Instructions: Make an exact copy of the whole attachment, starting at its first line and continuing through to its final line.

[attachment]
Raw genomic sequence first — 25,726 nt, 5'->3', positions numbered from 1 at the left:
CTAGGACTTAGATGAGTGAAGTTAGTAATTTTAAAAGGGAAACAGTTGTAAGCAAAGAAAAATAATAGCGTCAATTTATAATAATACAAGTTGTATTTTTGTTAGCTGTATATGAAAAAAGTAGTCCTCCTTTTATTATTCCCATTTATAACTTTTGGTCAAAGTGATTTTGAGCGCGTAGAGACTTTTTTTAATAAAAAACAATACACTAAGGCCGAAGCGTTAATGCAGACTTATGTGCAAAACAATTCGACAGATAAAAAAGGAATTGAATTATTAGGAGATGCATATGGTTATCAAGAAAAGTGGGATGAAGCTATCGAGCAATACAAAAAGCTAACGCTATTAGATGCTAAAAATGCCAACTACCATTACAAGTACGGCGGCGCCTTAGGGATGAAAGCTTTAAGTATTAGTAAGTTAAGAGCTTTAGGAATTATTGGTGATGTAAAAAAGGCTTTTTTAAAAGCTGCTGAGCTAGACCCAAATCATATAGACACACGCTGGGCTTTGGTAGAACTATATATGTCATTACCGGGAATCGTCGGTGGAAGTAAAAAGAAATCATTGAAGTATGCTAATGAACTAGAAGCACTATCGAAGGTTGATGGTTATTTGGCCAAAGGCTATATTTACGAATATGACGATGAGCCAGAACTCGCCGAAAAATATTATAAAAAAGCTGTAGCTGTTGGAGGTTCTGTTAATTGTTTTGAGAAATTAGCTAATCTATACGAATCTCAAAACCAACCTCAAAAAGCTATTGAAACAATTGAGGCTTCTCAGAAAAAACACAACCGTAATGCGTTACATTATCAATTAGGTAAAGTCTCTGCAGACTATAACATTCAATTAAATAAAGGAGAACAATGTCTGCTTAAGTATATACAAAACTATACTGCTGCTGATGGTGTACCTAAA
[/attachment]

Raw genomic sequence first — 25,726 nt, 5'->3', positions numbered from 1 at the left:
CTAGGACTTAGATGAGTGAAGTTAGTAATTTTAAAAGGGAAACAGTTGTAAGCAAAGAAAAATAATAGCGTCAATTTATAATAATACAAGTTGTATTTTTGTTAGCTGTATATGAAAAAAGTAGTCCTCCTTTTATTATTCCCATTTATAACTTTTGGTCAAAGTGATTTTGAGCGCGTAGAGACTTTTTTTAATAAAAAACAATACACTAAGGCCGAAGCGTTAATGCAGACTTATGTGCAAAACAATTCGACAGATAAAAAAGGAATTGAATTATTAGGAGATGCATATGGTTATCAAGAAAAGTGGGATGAAGCTATCGAGCAATACAAAAAGCTAACGCTATTAGATGCTAAAAATGCCAACTACCATTACAAGTACGGCGGCGCCTTAGGGATGAAAGCTTTAAGTATTAGTAAGTTAAGAGCTTTAGGAATTATTGGTGATGTAAAAAAGGCTTTTTTAAAAGCTGCTGAGCTAGACCCAAATCATATAGACACACGCTGGGCTTTGGTAGAACTATATATGTCATTACCGGGAATCGTCGGTGGAAGTAAAAAGAAATCATTGAAGTATGCTAATGAACTAGAAGCACTATCGAAGGTTGATGGTTATTTGGCCAAAGGCTATATTTACGAATATGACGATGAGCCAGAACTCGCCGAAAAATATTATAAAAAAGCTGTAGCTGTTGGAGGTTCTGTTAATTGTTTTGAGAAATTAGCTAATCTATACGAATCTCAAAACCAACCTCAAAAAGCTATTGAAACAATTGAGGCTTCTCAGAAAAAACACAACCGTAATGCGTTACATTATCAATTAGGTAAAGTCTCTGCAGACTATAACATTCAATTAAATAAAGGAGAACAATGTCTGCTTAAGTATATACAAAACTATACTGCTGCTGATGGTGTACCTAAA